Within weeks of her wedding, Meyer began organizing a committee to found a women's college at Columbia and provide for young women the opportunity for an education that she herself had not enjoyed. Meyer understood that the idea was nothing without funding, and created a committee of fifty prominent New Yorkers to willing to support the projected college. She overcame the opposition of the Columbia trustees with a brilliant maneuver: she named the college after F.A.P. Barnard, Columbia's recently deceased president. The college Meyer founded, Barnard College, is (one of the Seven Sisters) and ranks today as one of America's most elite colleges.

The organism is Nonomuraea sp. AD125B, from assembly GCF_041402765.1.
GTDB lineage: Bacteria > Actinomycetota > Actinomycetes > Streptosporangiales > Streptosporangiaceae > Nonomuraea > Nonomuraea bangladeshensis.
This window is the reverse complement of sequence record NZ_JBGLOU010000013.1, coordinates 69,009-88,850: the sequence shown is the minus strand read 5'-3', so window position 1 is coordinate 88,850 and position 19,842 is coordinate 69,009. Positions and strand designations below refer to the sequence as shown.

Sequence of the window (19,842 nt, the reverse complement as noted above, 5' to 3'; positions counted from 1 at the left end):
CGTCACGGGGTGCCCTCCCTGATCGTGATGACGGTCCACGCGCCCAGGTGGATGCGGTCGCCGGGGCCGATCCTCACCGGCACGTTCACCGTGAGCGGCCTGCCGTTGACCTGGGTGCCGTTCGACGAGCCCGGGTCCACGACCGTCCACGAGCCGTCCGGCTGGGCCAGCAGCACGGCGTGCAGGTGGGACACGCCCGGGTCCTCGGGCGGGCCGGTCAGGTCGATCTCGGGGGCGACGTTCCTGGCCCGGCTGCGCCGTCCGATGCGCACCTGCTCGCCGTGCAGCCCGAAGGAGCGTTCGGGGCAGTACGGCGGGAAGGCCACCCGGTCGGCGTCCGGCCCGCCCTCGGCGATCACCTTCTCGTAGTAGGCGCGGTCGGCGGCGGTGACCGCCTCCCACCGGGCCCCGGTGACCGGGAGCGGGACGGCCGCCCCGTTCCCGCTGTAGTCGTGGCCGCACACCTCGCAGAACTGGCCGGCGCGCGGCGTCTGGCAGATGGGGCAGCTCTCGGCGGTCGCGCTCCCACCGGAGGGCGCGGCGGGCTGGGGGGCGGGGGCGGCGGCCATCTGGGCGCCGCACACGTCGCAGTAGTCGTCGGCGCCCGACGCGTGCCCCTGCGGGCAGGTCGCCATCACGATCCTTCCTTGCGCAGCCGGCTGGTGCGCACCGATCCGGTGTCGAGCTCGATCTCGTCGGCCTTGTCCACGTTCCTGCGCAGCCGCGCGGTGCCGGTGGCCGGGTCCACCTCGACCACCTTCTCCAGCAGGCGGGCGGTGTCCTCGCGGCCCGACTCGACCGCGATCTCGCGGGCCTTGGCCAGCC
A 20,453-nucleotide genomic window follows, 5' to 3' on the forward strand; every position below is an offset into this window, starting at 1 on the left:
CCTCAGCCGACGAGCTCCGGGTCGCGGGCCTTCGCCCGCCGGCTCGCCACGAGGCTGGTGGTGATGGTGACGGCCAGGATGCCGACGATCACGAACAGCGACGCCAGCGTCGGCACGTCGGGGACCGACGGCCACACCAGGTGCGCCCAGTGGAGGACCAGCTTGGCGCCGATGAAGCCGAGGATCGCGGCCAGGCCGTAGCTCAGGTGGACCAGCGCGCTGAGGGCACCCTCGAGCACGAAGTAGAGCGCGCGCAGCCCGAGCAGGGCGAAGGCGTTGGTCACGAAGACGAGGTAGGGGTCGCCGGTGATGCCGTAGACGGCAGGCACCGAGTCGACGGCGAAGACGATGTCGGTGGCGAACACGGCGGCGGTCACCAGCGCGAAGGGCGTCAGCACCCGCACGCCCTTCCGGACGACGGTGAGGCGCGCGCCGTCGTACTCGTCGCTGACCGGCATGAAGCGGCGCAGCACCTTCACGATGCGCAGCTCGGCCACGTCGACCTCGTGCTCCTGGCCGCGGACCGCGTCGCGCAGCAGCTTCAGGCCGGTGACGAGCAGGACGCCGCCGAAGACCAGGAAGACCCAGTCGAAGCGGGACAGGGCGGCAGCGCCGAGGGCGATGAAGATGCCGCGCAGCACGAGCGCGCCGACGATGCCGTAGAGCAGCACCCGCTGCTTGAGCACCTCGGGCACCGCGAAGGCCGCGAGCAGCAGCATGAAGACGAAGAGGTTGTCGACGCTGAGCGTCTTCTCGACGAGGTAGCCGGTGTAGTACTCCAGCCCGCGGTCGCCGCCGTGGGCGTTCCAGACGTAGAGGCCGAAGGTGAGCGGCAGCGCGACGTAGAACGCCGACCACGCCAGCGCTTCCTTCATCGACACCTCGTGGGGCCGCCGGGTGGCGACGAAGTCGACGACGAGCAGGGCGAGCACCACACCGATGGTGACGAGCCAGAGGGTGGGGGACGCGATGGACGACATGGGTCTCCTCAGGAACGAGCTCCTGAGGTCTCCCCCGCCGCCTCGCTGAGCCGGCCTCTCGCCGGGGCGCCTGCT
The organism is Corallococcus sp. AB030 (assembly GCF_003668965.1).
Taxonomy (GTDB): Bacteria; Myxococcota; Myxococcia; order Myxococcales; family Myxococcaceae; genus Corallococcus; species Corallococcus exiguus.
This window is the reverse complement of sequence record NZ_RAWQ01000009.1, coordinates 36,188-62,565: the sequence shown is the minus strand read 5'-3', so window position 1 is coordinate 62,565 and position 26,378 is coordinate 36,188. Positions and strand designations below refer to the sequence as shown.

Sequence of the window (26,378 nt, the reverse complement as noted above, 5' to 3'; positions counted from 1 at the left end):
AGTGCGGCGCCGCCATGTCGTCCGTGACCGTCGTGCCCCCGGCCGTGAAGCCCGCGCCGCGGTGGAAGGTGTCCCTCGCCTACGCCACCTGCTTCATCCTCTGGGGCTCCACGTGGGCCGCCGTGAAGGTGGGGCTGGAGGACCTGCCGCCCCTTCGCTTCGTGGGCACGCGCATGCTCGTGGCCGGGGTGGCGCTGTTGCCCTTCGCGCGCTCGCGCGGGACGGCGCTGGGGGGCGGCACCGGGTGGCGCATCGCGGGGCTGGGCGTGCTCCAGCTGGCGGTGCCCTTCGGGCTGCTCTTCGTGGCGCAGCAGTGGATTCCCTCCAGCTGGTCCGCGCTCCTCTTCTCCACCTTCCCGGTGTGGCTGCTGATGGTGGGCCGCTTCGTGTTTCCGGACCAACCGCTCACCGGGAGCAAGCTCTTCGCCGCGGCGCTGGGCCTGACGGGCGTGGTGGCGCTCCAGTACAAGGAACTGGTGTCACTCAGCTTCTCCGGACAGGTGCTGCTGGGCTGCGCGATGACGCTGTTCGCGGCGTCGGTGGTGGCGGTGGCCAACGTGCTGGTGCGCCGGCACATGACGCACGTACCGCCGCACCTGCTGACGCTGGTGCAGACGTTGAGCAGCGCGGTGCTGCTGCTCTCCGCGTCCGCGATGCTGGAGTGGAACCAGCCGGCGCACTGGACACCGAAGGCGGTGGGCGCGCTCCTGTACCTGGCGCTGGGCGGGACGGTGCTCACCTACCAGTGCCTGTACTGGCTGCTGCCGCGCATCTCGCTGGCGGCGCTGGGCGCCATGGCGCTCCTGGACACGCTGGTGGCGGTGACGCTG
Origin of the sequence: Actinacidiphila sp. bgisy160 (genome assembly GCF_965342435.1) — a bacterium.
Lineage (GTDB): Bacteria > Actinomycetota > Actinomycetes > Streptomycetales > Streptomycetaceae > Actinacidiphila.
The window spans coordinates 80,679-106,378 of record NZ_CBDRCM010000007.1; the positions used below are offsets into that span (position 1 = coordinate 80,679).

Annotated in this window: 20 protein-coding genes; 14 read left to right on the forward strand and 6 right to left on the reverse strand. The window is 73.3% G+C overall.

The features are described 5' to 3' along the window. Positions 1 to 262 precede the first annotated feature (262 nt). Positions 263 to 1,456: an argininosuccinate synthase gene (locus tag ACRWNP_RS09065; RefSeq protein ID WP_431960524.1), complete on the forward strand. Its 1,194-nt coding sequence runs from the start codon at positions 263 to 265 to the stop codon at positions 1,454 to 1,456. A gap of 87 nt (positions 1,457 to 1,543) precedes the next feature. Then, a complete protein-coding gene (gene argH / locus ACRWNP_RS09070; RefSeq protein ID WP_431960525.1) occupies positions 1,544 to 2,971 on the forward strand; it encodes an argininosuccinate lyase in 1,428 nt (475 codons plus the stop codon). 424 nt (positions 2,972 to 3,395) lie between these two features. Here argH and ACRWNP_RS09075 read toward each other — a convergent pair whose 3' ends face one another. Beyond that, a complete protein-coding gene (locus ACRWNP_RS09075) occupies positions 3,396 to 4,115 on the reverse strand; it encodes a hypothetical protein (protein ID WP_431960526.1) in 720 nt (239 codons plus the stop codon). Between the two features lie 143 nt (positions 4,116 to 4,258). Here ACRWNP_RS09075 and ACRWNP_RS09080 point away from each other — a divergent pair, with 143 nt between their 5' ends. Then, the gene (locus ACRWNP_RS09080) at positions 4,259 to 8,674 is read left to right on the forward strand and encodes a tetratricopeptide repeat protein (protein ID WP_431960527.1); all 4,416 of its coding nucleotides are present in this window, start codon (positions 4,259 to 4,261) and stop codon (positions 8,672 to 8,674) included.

She became known as an opponent of woman suffrage (in direct conflict to her sister Maud Nathan). At one time, Annie Nathan Meyer was associate editor of the Broadway Magazine. She edited Woman's Work in America (1891) and contributed a series of articles to the New York Evening Post.
Jump at de sun: we're left with the same dogged question: who was Hurston, really? What makes such a dreamer dream?(Wrapped in Rainbows: The Life of Zora Neale Hurston)(Zora Neale Hurston: A Life in Letters)(Book Review)
Feb 17, 2003; Wrapped in Rainbows: The Life of Zora Neale Hurston. By Valerie Boyd. Scribner. 527 pp. $30. Zora Neale Hurston: A Life in...